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People around the world are increasingly relying on their smartphones, with more salespeople, designers, and other professionals using their phone as their main device. With that in mind, Samsung has launched its latest smartphone, the Samsung Galaxy Note7, which has been updated to give you the tools to get things done.
VentureBeat got some hands-on time with the Samsung Galaxy Note7. With a retail price around $900, it’s certainly not for everyone. However, for those who are able to stomach the expense, this productivity-focused smartphone is worth the price tag. If you’re a fan of the Note5 but have been wishing that the next phablet would put it on par with the Galaxy S7 and S7 edge — your wait is over.
Admittedly, a stylus isn’t something I personally want to use with a smartphone, but I can see why some people, such as those who prefer having a mouse with their keyboard, would find value in the stylus that comes with the Note7. And this phone is catering to creators, who might use it to sketch, illustrate, or animate ideas while on the go.
The best of S7 in Note form
Unveiled earlier this month, Samsung’s Galaxy Note7 is a 5.7-inch phablet that brings in the form factor of the S7 series. It not only includes the dual curved edges of the series, but also the water and dust resistance, 12-megapixel camera, Edge UX (the sidebar menu feature that’s exclusive to Samsung’s edge phones), and always-on display. Compared with its predecessor, the Note5, this latest edition fits more comfortably in your hand.
The device also comes with a quad HD dual-edge super AMOLED screen with a 2560 x 1440 resolution (518 pixels per inch). Again, like the S7, it’s incredibly sharp, giving you high-quality images when playing games, viewing photos, or watching videos.
If you’re looking to upgrade from the Note5 to the Note7, there are certainly marked differences between the two phones, beyond the updated form factor. The Note7 is thinner and weighs 2 grams less than its predecessor, but it’s not a huge difference. It also has a larger battery (3,500 mAh versus 3,000 mAh). In my testing, the battery on the Note7 lasted the whole the day with moderate usage, such as reading email, playing games, and browsing the internet, Facebook, and Twitter.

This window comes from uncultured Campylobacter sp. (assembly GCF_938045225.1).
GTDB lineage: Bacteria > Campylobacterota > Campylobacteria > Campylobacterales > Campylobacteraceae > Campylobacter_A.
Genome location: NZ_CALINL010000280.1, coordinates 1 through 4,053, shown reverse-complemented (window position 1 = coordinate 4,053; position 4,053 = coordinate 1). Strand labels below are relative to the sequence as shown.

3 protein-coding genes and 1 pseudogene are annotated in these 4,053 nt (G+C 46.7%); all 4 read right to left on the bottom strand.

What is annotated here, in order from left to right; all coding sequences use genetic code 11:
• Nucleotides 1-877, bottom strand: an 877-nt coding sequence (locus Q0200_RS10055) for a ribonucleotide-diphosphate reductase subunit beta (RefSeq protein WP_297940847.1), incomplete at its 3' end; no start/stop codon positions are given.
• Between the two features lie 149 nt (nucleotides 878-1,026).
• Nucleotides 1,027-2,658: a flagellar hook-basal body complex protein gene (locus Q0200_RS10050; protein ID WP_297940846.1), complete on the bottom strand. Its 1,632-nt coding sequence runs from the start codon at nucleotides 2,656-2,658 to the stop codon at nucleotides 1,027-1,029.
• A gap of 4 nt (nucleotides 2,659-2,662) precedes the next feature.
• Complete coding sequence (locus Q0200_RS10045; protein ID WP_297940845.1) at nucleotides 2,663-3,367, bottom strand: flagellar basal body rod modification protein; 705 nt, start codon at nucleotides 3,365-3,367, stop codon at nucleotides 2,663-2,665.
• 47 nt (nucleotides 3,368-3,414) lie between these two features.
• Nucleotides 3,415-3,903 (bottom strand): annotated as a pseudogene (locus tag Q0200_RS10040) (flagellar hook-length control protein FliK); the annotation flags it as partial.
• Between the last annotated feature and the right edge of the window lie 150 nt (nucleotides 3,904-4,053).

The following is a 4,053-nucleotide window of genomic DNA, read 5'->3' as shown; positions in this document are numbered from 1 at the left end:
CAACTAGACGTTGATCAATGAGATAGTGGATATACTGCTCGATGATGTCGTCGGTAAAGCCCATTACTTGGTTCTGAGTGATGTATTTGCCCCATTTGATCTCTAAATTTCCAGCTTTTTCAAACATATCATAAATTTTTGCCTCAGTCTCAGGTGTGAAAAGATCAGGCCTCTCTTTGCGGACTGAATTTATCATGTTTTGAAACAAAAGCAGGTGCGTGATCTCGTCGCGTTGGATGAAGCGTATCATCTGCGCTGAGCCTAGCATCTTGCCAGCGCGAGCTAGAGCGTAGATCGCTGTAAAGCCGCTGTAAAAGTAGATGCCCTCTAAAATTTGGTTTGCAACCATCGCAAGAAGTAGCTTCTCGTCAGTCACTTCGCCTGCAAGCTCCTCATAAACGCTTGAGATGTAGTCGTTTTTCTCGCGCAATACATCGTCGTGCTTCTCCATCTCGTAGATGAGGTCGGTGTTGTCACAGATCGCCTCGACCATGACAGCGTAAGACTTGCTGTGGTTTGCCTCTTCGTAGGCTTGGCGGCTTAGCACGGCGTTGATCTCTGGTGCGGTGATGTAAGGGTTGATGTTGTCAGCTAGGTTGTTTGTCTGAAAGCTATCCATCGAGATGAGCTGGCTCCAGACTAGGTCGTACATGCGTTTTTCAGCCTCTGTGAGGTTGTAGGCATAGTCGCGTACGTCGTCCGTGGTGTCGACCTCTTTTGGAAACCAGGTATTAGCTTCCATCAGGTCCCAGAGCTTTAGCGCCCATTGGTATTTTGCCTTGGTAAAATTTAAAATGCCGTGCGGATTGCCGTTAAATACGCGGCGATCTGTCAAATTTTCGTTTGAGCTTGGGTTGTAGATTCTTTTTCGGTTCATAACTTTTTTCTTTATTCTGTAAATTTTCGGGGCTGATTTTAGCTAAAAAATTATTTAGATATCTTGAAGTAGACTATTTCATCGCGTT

While the Note5 had three storage options to choose from, the Note7 comes with just 64GB of storage, but you can expand that with a microSD card. Both come with Android 6.0 Marshmallow installed.
There’s a camera update with the Note7, one that leverages the swipe mechanism made popular by Tinder. When you want to take a picture, swipe right to select the specific camera mode you want, and then swipe left to see available filters. Samsung has retained its Motion Photos tool and the motion-capturing panoramic feature from the S7 and S7 edge.
Charging the phone has been upgraded: The Note7 now supports USB-C, meaning that the charger you have with the Note5 won’t immediately work. Samsung previously used microUSB but is now on board with a standard supported by other major companies, like Google and Apple. Samsung has acknowledged this transition and is shipping an adapter with the phone. Both phones can use fast charging.
Oh, and the Note7 does have a headphone jack.
Audio on this Samsung phone is decent, but don’t expect it to provide you with an exceptional listening experience. Listening to the same song on both the Note7 and iPhone 6s, the latter produced what sounded like the better audio.
The Samsung Galaxy Note7 will be available on all major U.S. carriers. The review unit VentureBeat received works on the T-Mobile network and came installed with not only Google’s suite of products, but also the carrier’s apps, including Sling TV and Lookout.
For those who want more entertainment, the Note7 does include Samsung’s Game Launcher feature, which allows you to do more than just play the game. Previously available on the S7 edge, it’s been extended to the Note7. When you have at least two games installed, the Game Launcher activates. You can toggle whether to receive game alerts or save power during gameplay. It also enables you to access game tools, such as screenshots or the ability to record your playing time to share on platforms like Twitch or YouTube.
One of the biggest selling points for the Note series is the inclusion of a stylus. The S Pen, as Samsung calls it, is smaller on the Note7, has a smaller tip, and offers improved pressure sensitivity. The side button on the pen has been relocated more toward the middle of the shaft, so it feels more natural than the Note5 S Pen.